Every time I eat something that used to be alive, I tell it thanks. This may sound weird, but I also thank the sweet potatoes, the lettuce, the apples, the carrots. These are all gifts from the plant life that surrounds us, and even some of these plants died to nourish us. It's important to recognize how blessed we are to have all this food to enjoy and keep us healthy and strong.
I'm thankful for so many things on this holiday.
  • I'm Thankful for all the friends and family I love
  • I'm Thankful for shelter, the money to support myself
  • I'm Thankful to live somewhere that's nonviolent
  • I'm Thankful for the natural beauty that surrounds us
  • I'm Thankful I have my health
  • I'm Thankful I have the ability to acutely enjoy my life

That is just the beginning, I could write a thousand things here. One of the things we'd do when I was young was all hold hands around the table, and instead of saying a prayer, we'd say what we were thankful for.

It's important to recognize our gifts, and I'm glad I was taught to enjoy that as a young child. Whatever you are doing today, remember to just stop and think, breath deeply, and remember what you're thankful for.

Wednesday, November 26, 2008

Every Computer I Touch Turns to Stone

I wonder how people lived before computers. I'm beginning to get a notion of those prehistoric times, since my poor laptop has been in the electronics hospital for days now. I sit on the ferry, actually reading the pages of a book or magazine rather than flipping through the electronic pages of my favorite websites. It's been a bit of a relief, living an hour every day without technology staring me in the face, but it's also forced me to neglect my blog. I love spending time on the ferry reflecting about my life and my day, and writing a blog is the perfect way for me to do that. While "computer-less" on the ride home a couple days ago, I was tempted to scribble some thoughts down on the blank side of an old press-release, just to WRITE. I haven't written a story with a pen and paper for EONS, I don't know if I even remember how.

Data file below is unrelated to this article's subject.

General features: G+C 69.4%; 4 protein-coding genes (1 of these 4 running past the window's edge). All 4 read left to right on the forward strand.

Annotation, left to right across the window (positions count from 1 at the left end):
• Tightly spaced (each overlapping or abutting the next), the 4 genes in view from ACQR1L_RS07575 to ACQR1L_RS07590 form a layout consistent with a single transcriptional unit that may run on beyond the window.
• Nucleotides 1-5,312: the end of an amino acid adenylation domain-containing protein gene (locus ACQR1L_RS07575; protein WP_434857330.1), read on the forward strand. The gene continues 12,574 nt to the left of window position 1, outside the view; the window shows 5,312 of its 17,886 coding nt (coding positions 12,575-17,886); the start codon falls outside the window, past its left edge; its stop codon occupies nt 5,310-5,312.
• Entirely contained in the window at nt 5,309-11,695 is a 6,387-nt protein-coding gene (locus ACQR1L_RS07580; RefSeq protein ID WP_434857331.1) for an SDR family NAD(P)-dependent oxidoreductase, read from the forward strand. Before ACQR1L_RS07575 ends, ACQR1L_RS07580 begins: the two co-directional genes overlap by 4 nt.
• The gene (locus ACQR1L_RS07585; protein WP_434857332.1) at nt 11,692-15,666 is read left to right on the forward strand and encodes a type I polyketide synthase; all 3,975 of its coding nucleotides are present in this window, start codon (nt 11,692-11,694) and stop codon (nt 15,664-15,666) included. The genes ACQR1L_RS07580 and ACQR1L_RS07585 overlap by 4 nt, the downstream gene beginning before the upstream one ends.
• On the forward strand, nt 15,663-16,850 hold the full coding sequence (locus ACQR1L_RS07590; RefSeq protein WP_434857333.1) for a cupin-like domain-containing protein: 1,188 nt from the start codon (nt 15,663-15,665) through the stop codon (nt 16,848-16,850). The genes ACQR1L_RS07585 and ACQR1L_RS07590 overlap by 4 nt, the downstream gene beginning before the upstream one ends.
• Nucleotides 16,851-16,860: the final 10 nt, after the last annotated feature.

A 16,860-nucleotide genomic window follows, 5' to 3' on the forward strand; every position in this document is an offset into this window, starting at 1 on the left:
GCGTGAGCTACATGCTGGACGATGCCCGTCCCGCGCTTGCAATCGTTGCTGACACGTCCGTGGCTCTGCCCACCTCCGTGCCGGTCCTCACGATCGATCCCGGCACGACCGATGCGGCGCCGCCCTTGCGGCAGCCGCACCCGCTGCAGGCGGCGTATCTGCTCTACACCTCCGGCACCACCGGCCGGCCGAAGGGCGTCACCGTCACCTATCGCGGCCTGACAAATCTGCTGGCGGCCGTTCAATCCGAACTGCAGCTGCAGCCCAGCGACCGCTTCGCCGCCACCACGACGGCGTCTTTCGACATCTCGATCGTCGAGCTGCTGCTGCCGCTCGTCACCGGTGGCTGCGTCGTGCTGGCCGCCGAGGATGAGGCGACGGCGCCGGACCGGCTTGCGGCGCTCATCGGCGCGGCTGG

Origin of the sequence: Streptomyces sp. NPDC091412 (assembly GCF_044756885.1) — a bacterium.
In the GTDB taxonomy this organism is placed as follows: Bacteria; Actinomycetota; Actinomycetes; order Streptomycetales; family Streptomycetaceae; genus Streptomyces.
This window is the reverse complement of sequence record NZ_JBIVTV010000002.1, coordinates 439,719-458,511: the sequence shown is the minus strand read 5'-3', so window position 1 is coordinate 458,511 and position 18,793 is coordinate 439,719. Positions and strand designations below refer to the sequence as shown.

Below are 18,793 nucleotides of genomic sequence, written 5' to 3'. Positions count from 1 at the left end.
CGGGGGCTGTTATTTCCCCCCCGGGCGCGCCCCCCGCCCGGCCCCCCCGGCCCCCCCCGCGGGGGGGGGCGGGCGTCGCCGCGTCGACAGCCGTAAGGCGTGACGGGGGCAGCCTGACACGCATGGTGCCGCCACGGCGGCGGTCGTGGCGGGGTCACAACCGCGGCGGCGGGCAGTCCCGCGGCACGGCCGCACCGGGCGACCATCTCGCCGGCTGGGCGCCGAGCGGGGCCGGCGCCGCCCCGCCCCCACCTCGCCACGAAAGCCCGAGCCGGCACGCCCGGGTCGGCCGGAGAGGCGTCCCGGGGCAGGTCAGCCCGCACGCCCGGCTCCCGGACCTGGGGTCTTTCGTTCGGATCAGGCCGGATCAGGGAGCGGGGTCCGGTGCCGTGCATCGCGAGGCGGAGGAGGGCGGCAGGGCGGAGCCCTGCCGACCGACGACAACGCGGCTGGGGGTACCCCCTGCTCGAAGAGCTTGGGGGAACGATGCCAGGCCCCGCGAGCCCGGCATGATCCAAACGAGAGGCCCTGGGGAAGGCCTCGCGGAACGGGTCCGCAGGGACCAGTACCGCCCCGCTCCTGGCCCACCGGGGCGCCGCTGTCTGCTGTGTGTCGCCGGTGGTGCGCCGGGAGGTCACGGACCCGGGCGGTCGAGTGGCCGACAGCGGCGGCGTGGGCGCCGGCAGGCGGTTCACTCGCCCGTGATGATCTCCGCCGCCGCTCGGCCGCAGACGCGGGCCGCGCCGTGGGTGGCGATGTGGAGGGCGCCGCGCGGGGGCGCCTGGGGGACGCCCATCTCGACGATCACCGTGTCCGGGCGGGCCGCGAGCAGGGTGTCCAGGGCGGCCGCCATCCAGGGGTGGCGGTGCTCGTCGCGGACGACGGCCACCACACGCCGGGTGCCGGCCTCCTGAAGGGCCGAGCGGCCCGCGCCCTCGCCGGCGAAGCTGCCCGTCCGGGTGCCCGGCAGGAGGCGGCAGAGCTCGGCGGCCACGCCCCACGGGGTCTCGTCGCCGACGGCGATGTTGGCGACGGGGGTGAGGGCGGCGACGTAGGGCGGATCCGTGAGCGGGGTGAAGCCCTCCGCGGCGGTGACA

Today I decided to grab my personal laptop and bring it on the ferry. This laptop is a little bit decrepit because it doesn't work without the power cord. Bad battery, and I need a new one. Anyway, I took the computer out of my backpack, plugged it in, and tried to turn it on. It's black face just stared back at me, blank and vacant. I turned that thing over and over, making sure I had the power cord in the right h0le, but to no avail. The crazy laptop was working JUST FINE for me at home, and now when I REALLY want it, when I REALLY want to write a blog, it decides to laugh in my face and say, "See, reading a book made out of paper is good for you."